The United Nations had reported that Aweys turned himself in to pro-government officials after a fallout with al-Shabaab's leader but the elders told the BBC he was in Galmudug region with his militia, seeking refuge from his own men.
Parliamentarians and elders flew to the town where Aweys is staying to encourage him to negotiate with the government, the Shabelle Media Network said.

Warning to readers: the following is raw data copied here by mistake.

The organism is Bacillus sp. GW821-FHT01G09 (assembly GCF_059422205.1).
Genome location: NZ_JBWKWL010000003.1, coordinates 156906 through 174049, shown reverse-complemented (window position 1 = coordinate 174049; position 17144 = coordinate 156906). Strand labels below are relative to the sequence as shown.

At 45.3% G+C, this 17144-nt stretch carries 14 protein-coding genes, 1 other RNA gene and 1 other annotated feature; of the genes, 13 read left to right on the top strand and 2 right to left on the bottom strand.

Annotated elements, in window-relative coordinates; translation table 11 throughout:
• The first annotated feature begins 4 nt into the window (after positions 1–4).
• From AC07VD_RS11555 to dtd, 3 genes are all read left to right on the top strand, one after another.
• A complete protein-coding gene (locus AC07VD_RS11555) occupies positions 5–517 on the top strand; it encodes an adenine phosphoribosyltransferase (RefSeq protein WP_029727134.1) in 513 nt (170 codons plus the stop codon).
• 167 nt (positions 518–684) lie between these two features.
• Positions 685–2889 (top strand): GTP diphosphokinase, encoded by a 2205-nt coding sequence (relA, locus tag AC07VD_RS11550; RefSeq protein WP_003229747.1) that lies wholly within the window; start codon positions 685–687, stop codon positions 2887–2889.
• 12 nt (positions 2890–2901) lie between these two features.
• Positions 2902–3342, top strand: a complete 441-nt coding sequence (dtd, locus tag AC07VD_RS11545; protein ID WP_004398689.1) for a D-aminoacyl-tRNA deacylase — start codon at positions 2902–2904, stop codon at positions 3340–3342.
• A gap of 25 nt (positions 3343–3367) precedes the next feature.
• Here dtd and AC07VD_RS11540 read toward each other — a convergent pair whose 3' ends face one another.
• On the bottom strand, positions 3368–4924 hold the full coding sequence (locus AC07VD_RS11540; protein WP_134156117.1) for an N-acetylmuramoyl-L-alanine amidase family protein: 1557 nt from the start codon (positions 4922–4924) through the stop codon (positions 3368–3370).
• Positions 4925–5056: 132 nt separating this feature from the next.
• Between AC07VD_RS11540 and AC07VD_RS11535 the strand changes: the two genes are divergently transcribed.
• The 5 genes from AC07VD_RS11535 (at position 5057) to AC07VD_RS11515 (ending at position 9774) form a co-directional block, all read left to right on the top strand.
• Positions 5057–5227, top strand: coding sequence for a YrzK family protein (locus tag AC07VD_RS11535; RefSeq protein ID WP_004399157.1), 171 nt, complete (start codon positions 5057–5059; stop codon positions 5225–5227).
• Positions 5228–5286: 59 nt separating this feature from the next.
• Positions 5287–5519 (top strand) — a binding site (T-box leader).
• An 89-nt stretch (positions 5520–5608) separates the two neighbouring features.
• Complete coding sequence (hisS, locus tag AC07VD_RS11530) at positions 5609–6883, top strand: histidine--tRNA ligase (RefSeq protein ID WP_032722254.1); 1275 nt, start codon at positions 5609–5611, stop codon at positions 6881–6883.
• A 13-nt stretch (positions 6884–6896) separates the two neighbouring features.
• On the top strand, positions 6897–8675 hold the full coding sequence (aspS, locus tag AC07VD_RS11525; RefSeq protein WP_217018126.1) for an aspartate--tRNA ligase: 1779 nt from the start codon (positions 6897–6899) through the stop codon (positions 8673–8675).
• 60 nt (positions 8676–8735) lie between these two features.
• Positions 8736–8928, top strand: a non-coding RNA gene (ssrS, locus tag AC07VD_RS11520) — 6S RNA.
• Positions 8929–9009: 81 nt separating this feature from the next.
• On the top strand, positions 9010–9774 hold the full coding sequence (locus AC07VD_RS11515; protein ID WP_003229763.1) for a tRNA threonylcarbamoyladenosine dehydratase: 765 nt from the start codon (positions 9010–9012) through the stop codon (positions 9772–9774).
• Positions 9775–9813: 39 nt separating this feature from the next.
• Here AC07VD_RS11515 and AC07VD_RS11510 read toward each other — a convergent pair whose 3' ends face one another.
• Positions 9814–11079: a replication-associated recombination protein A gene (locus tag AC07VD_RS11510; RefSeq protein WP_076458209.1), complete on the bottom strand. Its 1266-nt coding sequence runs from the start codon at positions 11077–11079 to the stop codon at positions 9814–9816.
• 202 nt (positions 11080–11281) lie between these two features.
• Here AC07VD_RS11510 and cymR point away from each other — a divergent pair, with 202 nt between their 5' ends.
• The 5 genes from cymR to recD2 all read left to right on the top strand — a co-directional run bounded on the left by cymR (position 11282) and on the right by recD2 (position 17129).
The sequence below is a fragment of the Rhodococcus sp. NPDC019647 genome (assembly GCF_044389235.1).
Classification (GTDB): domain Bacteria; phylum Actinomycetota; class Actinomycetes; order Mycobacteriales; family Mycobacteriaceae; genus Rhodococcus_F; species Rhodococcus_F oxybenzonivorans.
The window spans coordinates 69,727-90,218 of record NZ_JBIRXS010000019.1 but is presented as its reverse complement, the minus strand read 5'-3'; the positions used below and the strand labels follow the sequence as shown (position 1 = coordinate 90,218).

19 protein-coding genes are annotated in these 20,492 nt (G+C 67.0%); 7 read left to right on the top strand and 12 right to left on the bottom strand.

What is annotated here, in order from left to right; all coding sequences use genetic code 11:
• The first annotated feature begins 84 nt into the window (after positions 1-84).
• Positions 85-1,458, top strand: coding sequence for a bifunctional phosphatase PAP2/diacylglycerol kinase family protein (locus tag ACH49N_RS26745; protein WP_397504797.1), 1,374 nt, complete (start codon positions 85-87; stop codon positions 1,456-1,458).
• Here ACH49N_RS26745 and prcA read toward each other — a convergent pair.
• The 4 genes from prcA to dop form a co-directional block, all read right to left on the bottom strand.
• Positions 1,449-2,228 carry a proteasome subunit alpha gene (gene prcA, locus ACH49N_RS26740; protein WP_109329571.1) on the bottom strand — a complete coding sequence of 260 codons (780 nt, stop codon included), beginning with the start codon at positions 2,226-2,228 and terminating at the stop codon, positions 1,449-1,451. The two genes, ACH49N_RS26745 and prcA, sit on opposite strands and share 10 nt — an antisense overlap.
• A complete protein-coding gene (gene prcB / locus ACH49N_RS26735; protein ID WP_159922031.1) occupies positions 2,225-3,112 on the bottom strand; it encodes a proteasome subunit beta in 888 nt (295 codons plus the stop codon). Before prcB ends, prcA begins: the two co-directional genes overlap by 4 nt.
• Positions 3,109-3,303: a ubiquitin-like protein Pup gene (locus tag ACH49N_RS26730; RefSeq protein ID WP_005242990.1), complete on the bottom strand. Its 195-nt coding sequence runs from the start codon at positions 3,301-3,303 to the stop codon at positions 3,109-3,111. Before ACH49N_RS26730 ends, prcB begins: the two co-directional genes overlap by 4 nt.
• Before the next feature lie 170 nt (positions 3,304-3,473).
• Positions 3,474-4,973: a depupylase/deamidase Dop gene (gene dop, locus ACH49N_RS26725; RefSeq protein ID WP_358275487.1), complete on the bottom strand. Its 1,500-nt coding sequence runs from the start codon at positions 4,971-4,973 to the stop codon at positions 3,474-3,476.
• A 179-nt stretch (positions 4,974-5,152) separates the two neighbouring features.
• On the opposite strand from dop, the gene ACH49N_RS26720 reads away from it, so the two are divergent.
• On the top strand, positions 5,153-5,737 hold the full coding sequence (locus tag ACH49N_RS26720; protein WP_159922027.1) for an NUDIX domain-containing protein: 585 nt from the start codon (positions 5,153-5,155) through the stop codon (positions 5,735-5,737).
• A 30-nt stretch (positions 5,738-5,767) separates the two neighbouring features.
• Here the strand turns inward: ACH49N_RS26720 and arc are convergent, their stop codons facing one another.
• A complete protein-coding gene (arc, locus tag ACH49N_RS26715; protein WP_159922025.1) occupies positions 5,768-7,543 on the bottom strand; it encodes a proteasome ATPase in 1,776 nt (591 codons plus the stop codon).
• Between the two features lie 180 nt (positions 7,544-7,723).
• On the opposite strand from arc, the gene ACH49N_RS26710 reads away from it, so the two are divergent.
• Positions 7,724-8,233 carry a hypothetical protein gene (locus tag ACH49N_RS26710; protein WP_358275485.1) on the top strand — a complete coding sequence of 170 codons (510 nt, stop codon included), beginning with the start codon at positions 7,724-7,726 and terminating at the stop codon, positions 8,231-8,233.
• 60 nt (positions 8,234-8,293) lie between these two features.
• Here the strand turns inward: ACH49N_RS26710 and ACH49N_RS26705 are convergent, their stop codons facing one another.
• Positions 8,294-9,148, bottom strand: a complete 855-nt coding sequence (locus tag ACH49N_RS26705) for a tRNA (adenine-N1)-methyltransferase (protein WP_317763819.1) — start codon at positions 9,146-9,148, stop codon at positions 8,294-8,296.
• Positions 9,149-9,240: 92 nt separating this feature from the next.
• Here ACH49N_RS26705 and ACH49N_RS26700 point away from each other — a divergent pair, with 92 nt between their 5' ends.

The elders said their efforts had failed.
Aweys left al-Shabaab territory last week after factions within the group began clashing.
Al-Shabaab is fighting to create an Islamic state in Somalia and is linked to al-Qaida.
Aweys has been on a U.S. list of people linked to terrorism since 2001, the BBC said.